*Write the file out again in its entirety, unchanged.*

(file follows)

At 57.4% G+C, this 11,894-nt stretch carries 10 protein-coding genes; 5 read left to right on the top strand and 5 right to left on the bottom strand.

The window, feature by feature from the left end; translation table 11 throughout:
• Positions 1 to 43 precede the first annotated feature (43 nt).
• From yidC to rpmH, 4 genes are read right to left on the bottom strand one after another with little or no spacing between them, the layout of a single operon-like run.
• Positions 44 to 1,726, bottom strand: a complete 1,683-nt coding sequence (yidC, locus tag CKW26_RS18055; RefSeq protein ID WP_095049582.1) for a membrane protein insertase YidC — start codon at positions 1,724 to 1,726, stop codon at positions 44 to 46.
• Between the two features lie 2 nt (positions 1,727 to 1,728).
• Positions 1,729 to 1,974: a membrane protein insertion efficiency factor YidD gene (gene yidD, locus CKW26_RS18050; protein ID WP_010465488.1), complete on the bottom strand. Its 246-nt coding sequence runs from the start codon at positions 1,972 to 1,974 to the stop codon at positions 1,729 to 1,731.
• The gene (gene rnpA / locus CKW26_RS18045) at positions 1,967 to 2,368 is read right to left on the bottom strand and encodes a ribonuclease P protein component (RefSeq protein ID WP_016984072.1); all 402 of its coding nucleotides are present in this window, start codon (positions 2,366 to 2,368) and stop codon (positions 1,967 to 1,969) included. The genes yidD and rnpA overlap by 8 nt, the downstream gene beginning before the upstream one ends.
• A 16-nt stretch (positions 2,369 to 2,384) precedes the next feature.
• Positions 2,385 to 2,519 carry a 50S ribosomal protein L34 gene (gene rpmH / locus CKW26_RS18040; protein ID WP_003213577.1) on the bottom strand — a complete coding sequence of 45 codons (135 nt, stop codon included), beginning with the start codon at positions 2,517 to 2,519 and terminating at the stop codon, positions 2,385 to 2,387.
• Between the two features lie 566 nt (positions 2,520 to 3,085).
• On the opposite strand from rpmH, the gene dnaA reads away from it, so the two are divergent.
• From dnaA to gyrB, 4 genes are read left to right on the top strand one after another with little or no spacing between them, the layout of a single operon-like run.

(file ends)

At 57.4% G+C, this 11,894-nt stretch carries 10 protein-coding genes; 5 read left to right on the top strand and 5 right to left on the bottom strand.

The window, feature by feature from the left end; translation table 11 throughout:
• Positions 1 to 43 precede the first annotated feature (43 nt).
• From yidC to rpmH, 4 genes are read right to left on the bottom strand one after another with little or no spacing between them, the layout of a single operon-like run.
• Positions 44 to 1,726, bottom strand: a complete 1,683-nt coding sequence (yidC, locus tag CKW26_RS18055; RefSeq protein ID WP_095049582.1) for a membrane protein insertase YidC — start codon at positions 1,724 to 1,726, stop codon at positions 44 to 46.
• Between the two features lie 2 nt (positions 1,727 to 1,728).
• Positions 1,729 to 1,974: a membrane protein insertion efficiency factor YidD gene (gene yidD, locus CKW26_RS18050; protein ID WP_010465488.1), complete on the bottom strand. Its 246-nt coding sequence runs from the start codon at positions 1,972 to 1,974 to the stop codon at positions 1,729 to 1,731.
• The gene (gene rnpA / locus CKW26_RS18045) at positions 1,967 to 2,368 is read right to left on the bottom strand and encodes a ribonuclease P protein component (RefSeq protein ID WP_016984072.1); all 402 of its coding nucleotides are present in this window, start codon (positions 2,366 to 2,368) and stop codon (positions 1,967 to 1,969) included. The genes yidD and rnpA overlap by 8 nt, the downstream gene beginning before the upstream one ends.
• A 16-nt stretch (positions 2,369 to 2,384) precedes the next feature.
• Positions 2,385 to 2,519 carry a 50S ribosomal protein L34 gene (gene rpmH / locus CKW26_RS18040; protein ID WP_003213577.1) on the bottom strand — a complete coding sequence of 45 codons (135 nt, stop codon included), beginning with the start codon at positions 2,517 to 2,519 and terminating at the stop codon, positions 2,385 to 2,387.
• Between the two features lie 566 nt (positions 2,520 to 3,085).
• On the opposite strand from rpmH, the gene dnaA reads away from it, so the two are divergent.
• From dnaA to gyrB, 4 genes are read left to right on the top strand one after another with little or no spacing between them, the layout of a single operon-like run.